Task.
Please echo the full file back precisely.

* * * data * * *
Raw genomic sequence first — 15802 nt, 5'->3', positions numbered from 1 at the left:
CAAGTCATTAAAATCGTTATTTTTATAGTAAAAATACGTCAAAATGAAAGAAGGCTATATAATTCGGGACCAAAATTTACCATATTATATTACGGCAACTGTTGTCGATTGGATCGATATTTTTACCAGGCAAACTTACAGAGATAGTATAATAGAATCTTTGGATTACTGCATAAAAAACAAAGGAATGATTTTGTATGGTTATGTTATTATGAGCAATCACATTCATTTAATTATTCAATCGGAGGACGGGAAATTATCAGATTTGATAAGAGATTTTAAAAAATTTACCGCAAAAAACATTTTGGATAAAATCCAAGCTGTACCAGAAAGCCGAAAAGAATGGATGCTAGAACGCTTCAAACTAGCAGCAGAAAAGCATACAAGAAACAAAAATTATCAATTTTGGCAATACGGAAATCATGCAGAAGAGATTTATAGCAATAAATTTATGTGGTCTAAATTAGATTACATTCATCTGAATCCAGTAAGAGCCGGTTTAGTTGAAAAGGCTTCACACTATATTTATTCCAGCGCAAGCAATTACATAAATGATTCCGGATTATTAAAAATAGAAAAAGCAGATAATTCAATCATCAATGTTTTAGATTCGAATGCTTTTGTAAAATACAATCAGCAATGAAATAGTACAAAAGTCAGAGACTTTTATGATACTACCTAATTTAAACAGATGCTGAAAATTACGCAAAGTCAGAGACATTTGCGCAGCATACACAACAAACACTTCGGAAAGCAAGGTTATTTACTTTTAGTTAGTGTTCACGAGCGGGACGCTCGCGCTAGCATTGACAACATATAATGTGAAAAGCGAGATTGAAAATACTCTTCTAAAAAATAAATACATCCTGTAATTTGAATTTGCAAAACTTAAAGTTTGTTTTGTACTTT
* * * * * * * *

Raw genomic sequence first — 15802 nt, 5'->3', positions numbered from 1 at the left:
CAAGTCATTAAAATCGTTATTTTTATAGTAAAAATACGTCAAAATGAAAGAAGGCTATATAATTCGGGACCAAAATTTACCATATTATATTACGGCAACTGTTGTCGATTGGATCGATATTTTTACCAGGCAAACTTACAGAGATAGTATAATAGAATCTTTGGATTACTGCATAAAAAACAAAGGAATGATTTTGTATGGTTATGTTATTATGAGCAATCACATTCATTTAATTATTCAATCGGAGGACGGGAAATTATCAGATTTGATAAGAGATTTTAAAAAATTTACCGCAAAAAACATTTTGGATAAAATCCAAGCTGTACCAGAAAGCCGAAAAGAATGGATGCTAGAACGCTTCAAACTAGCAGCAGAAAAGCATACAAGAAACAAAAATTATCAATTTTGGCAATACGGAAATCATGCAGAAGAGATTTATAGCAATAAATTTATGTGGTCTAAATTAGATTACATTCATCTGAATCCAGTAAGAGCCGGTTTAGTTGAAAAGGCTTCACACTATATTTATTCCAGCGCAAGCAATTACATAAATGATTCCGGATTATTAAAAATAGAAAAAGCAGATAATTCAATCATCAATGTTTTAGATTCGAATGCTTTTGTAAAATACAATCAGCAATGAAATAGTACAAAAGTCAGAGACTTTTATGATACTACCTAATTTAAACAGATGCTGAAAATTACGCAAAGTCAGAGACATTTGCGCAGCATACACAACAAACACTTCGGAAAGCAAGGTTATTTACTTTTAGTTAGTGTTCACGAGCGGGACGCTCGCGCTAGCATTGACAACATATAATGTGAAAAGCGAGATTGAAAATACTCTTCTAAAAAATAAATACATCCTGTAATTTGAATTTGCAAAACTTAAAGTTTGTTTTGTACTTT